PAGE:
This is my first time joining in with VegPlotting’s 52 Week Salad Challenge – I’m glad Michelle decided to run it again this year, I was too busy moving last year to get involved. There is, somewhat unsurprisingly, not a lot to talk about. At the end of last August I decided to turn the rather odd bed that sits alongside the patio in the back garden into a salad bed. I sowed some oriental leaves, mustards, rocket and salad onions, and sat back to see what would happen – a lot of the seed was rather old. It flourished – as did the weeds – and by mid September I had started picking leaves from it. I’ve been picking leaves for sandwiches and the occasionaly stir fry ever since, though the golden Pak Choi bolted a few weeks ago and then it snowed.
Consequently I missed my opportunity to photograph the rather lovely yellow flowers when they were still vertical. I need to clear the plants out now, they will never stand up again after being buried under 6″ of the cold wet stuff.
Lots of the salad onions seem to have bitten the dust, and all the Tsoi Sum disappeared over night a couple of months ago, but the Mibuna and mustard leaves, while not plentiful, are still very tasty.
Likewise the red Pak Choi and the ever-faithful rocket, though I have cropped the rocket rather hard recently. Hopefully it will recover well if I give it some peace, I want to see how long I can keep it going.
One thing that really surprised me is that, despite having started to bolt, the red Pac Choi leaves are really tasty still.
My biggest experiment to date was sowing more golden Pak Choi and beetroot (Boltardy) in mid September. It germinated really quickly in the greenhouse, but then I neglected it. The poor plants just sat there in modules, root bound like geishas’ feet. Guilt and desperation led me to plant them out in the new raised beds, albeit covered in fleece. I figured I would see what happened.
I’m not sure what I expected to find, the beds had been buried so deeply in snow that you could barely see the outlines, but of course snow is insulating, and when I peeked, everyhting is growing away really well.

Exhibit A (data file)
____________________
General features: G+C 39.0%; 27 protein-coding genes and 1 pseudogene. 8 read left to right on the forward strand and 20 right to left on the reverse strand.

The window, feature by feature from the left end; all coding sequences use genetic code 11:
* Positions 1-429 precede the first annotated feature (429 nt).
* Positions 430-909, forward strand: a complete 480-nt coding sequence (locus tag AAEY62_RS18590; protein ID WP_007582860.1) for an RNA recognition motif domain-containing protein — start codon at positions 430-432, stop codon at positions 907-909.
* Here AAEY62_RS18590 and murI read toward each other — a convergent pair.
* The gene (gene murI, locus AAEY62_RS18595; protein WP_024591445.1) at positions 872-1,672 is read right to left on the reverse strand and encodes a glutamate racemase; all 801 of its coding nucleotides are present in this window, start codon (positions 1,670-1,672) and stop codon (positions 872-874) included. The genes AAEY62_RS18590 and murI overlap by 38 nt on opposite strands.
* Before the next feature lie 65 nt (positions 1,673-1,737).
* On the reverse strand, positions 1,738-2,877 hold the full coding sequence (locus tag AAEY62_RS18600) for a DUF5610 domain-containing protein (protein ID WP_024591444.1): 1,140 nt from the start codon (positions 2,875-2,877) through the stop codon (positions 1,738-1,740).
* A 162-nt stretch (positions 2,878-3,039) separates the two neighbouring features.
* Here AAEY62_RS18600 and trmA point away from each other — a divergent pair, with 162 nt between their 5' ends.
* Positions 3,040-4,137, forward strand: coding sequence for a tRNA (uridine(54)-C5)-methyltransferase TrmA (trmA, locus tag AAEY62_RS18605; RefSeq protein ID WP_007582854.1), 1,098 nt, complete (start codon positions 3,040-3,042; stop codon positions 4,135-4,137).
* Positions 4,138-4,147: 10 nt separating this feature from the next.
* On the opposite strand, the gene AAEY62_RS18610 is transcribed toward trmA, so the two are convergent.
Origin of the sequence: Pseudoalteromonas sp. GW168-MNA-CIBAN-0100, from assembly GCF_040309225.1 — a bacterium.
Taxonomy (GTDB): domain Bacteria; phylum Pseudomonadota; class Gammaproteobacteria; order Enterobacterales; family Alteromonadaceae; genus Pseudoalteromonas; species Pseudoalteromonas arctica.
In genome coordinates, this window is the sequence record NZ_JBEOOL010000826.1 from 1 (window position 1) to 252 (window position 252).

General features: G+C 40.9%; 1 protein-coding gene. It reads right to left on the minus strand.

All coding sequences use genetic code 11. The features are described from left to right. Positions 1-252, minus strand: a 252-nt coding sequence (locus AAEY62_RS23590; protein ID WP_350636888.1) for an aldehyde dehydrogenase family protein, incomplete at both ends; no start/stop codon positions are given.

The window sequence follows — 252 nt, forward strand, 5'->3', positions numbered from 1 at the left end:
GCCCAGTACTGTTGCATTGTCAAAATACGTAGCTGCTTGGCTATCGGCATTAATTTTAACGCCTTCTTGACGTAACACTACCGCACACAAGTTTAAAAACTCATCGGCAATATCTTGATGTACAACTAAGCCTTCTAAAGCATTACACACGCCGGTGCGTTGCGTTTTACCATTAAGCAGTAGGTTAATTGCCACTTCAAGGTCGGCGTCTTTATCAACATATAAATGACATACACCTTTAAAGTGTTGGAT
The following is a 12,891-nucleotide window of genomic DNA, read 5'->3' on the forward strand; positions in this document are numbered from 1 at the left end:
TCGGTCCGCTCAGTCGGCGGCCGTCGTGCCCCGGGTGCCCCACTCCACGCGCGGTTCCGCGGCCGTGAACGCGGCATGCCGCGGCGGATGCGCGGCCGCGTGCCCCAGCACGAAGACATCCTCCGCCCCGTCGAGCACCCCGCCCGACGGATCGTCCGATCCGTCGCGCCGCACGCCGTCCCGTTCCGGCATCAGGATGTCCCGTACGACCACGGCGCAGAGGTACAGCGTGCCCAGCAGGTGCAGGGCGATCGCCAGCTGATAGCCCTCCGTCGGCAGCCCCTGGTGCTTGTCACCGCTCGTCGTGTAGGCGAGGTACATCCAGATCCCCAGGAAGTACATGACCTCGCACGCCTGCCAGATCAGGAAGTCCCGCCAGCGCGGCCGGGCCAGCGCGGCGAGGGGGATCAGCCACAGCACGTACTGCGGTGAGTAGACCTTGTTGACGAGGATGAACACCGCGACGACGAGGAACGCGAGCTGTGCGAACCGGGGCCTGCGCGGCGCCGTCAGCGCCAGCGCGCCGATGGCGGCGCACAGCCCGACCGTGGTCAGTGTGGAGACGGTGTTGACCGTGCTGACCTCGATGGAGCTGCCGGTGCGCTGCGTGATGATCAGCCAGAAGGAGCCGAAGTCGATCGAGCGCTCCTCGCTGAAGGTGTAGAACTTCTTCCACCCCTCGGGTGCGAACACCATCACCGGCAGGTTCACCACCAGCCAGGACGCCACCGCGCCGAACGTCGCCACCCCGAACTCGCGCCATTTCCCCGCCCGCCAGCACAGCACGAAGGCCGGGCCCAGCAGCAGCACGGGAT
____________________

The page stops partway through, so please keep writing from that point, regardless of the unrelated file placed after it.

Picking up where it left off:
Best of all, the not-quite-germinated Pak Choi plant is – slowly – growing away. A true survivor. I’ll grab the occasional leaf for a salad, but really I want to leave these to see if they will grow large enough to use in a stir fry.
I love the look of the beetroot leaves, but they are too tough to eat, so I think I had better leave them and see what happens. You never know, I may get a really early beetroot crop.
The question is, what do I do now? My tiny propagator is full of shallots and peppers, but I am sorely tempted to try sowing some more salad leaves, mibuna and perhaps some of the winter lettuce I think I still have lurking somewhere. What do you think? Worth a go? Indoors on a sunny windowsill? I know germination and then growth will be slow, and it is not the Charles Dowding approved method, but I have definitely got the bug for being able to pick fresh leaves for my sandwiches in the middle of winter. Next year I want to try a planter or two in the conservatory, which gets almost as much light as the greenhouse but tends to be about 2C warmer thanks to the surrounding house walls. That way I won’t get rain running down my back when I nip outside to grab lunch on a wet day…
For more posts about trying to grow salads 52 weeks of the year check out VP’s blog, which has links to other experimenters.